Figure 1: Albumin and hemoglobin, the main constituents of blood

The creation of artificial blood has long been a dream of mankind. The history of artificial blood can be traced back many years. Toward the end of the 1970s, perfluorocarbon emulsion (a white liquid similar to milk) attracted attention as “white blood.” In the 1980s, researchers focused on modified hemoglobin preparations which used hemoglobin (Figure 1), a protein which transports oxygen that is inside of red blood cells. In the United States, clinical studies (test involving administration to people) for modified hemoglobin reached the final phase (Phase III), but side-effects (increased blood pressure) and efficacy issues ultimately prevented practical application. It is thought that the increase in blood pressure is the result of vasoconstriction caused when small hemoglobin leak from blood vessels. Normally, hemoglobin circulates through the body while contained in small bags inside of red blood cells, so there are functionality issues when administering hemoglobin alone. Several other types of preparations were developed, including artificial blood with nanocapsules containing hemoglobin. However, despite nearly fifty years of effort, no artificial blood has been approved for blood transfusion as of 2014.

HemoAct: a new artificial blood

Albumin is a protein contained in large quantities in the serum which is a constituent of blood supernatant (Figure 1). Approximately five grams of albumin are dissolved in every 100 milliliters of serum in an adult male. Albumin fulfills the role of keeping blood inside of blood vessels, as well as transporting and storing metabolites and drugs. One day, I had the idea of creating a safe artificial oxygen carrier—in other words, artificial blood—by connecting albumin to the hemoglobin which carries oxygen.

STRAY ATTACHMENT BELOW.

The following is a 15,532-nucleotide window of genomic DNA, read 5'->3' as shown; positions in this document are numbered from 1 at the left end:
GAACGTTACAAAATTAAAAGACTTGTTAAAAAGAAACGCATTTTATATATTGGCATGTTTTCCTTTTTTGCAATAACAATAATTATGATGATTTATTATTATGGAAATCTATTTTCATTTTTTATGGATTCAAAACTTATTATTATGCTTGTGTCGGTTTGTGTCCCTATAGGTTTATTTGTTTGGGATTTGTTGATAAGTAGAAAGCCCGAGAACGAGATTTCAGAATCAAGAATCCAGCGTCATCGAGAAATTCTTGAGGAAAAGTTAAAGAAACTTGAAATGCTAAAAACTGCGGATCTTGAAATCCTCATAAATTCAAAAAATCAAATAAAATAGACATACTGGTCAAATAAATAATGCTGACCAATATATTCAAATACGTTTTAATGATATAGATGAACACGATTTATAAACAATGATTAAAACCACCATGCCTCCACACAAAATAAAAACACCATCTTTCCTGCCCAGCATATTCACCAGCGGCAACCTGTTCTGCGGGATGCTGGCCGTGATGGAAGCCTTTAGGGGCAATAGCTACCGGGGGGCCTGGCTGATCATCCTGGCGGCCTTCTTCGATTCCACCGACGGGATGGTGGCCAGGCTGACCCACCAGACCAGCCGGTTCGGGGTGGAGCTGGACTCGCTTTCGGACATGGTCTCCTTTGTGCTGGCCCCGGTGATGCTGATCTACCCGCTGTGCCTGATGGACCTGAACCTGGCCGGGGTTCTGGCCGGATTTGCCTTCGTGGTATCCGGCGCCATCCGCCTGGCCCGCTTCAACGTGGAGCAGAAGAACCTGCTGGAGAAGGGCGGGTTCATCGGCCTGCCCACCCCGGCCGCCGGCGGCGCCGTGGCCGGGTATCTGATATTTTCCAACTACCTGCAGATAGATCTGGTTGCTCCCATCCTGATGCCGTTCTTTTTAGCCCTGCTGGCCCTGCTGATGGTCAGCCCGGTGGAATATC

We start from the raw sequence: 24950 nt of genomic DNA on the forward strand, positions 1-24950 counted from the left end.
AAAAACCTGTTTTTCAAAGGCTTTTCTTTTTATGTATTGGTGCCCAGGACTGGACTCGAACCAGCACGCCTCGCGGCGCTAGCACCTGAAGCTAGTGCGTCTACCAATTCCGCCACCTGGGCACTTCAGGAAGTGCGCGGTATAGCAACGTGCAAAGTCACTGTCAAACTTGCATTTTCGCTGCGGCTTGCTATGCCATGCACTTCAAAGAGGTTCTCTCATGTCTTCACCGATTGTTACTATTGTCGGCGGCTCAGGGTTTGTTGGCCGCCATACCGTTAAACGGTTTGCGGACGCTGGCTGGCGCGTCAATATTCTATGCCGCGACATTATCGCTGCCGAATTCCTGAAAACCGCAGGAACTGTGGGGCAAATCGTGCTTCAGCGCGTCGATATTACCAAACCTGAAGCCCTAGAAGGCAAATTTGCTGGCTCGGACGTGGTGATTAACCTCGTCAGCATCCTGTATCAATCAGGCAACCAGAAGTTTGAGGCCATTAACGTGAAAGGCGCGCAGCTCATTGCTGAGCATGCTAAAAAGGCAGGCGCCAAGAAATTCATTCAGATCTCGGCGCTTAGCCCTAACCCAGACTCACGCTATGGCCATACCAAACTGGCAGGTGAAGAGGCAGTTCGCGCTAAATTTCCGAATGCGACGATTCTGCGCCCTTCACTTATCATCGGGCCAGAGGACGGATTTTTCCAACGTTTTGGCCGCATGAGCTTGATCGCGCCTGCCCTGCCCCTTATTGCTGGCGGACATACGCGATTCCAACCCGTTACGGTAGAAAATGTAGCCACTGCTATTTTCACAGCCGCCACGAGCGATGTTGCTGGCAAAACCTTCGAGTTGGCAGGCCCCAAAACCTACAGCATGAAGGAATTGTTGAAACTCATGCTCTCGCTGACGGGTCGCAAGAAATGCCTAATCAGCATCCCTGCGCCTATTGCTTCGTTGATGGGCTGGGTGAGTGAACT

Figure 2: Synthesis of (hemoglobin-albumin) cluster

After two years of conducting experiments both day and night with students in my laboratory, we finally succeeded in creating the desired molecule. Specifically, we created a core-shell (hemoglobin-albumin) cluster which connects three albumins around hemoglobin (Figure 2). The term “cluster” refers to how the hemoglobin and albumins are joined in shape like a bunch of grapes. We gave this preparation the name HemoAct.

As the result of various experiments, we ascertained that three albumins are indeed connected to single hemoglobin. The next step was to verify that the proteins have a shape like that shown in Figure 2. Using an atomic force microscope which makes it possible to view single molecule, we succeeded in directly observing the triangular structure (Figure 3A). Furthermore, through special technology for replicating molecular structures based on electron micrograph, we clarified the three-dimensional structure of clusters (Figure 3B, C).